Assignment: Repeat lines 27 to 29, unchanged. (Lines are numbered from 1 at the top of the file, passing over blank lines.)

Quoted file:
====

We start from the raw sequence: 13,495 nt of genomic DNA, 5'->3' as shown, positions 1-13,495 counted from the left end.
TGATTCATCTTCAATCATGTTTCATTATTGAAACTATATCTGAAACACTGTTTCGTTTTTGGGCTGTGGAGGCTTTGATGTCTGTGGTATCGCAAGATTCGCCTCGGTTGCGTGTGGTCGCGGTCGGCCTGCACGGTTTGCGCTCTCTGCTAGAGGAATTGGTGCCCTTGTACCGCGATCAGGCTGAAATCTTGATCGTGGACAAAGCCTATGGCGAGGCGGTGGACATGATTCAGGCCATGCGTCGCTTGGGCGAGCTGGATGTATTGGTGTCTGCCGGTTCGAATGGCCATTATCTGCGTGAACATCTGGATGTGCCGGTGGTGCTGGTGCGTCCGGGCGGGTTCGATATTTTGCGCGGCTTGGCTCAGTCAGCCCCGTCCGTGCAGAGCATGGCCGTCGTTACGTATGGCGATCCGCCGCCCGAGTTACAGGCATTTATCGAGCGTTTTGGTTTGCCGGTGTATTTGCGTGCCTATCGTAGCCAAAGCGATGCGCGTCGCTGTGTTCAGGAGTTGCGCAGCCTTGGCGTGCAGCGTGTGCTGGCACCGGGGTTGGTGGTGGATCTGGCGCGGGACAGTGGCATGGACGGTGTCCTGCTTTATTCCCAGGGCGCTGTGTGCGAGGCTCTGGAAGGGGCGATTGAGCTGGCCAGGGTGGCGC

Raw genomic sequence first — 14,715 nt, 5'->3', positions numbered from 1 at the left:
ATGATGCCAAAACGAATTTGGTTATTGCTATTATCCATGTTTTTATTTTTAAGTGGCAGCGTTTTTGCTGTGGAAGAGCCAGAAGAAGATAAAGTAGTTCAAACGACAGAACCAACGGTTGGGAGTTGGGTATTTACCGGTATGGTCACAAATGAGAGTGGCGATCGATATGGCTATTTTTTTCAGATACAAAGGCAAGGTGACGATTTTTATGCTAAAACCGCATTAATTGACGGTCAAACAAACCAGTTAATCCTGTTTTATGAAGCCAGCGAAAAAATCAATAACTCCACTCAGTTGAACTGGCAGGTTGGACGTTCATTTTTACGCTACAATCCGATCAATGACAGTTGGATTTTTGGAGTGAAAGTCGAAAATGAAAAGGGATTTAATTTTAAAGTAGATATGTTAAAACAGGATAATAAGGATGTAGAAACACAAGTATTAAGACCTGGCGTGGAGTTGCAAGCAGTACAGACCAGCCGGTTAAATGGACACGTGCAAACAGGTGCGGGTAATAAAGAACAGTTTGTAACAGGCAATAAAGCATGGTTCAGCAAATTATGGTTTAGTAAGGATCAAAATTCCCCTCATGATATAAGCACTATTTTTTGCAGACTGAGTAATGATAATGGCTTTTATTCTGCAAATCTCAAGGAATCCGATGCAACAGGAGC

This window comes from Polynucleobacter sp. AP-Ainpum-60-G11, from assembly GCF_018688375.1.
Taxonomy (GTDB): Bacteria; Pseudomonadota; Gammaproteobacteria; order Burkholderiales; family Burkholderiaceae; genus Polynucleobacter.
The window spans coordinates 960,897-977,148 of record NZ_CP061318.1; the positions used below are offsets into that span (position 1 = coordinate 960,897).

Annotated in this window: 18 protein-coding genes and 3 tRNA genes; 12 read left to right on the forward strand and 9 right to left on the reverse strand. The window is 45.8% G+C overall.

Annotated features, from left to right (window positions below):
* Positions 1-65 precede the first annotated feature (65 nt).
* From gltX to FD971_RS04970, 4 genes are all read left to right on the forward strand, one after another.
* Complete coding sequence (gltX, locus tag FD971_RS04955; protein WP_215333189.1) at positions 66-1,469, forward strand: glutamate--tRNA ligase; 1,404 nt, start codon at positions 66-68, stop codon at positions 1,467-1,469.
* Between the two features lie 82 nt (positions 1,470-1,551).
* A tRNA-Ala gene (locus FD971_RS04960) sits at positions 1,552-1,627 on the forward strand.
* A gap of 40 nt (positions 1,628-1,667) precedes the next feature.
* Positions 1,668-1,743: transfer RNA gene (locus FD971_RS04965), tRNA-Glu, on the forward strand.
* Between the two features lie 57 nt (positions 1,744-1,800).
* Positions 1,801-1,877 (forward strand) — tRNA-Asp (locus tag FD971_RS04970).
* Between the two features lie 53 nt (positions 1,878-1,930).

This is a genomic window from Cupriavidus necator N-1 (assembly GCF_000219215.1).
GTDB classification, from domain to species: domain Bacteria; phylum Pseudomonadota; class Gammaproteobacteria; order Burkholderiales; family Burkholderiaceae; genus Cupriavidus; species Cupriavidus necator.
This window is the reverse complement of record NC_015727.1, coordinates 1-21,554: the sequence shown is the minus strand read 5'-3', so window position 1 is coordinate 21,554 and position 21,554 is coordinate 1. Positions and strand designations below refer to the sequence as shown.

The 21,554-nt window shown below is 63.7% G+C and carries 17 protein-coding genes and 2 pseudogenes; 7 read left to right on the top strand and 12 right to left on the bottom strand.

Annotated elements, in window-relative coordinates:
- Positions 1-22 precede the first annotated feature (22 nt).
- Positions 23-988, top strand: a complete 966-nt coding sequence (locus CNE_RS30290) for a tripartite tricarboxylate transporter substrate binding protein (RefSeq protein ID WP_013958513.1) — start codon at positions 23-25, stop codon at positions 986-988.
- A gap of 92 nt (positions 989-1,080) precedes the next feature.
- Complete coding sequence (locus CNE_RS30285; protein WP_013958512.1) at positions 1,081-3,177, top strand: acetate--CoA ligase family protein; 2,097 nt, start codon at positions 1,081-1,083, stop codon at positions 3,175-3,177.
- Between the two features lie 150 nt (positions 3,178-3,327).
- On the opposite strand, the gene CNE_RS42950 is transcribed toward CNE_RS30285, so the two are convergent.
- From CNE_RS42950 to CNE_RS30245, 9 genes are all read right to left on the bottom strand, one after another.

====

- A gap of 92 nt (positions 989-1,080) precedes the next feature.
- Complete coding sequence (locus CNE_RS30285; protein WP_013958512.1) at positions 1,081-3,177, top strand: acetate--CoA ligase family protein; 2,097 nt, start codon at positions 1,081-1,083, stop codon at positions 3,175-3,177.
- Between the two features lie 150 nt (positions 3,178-3,327).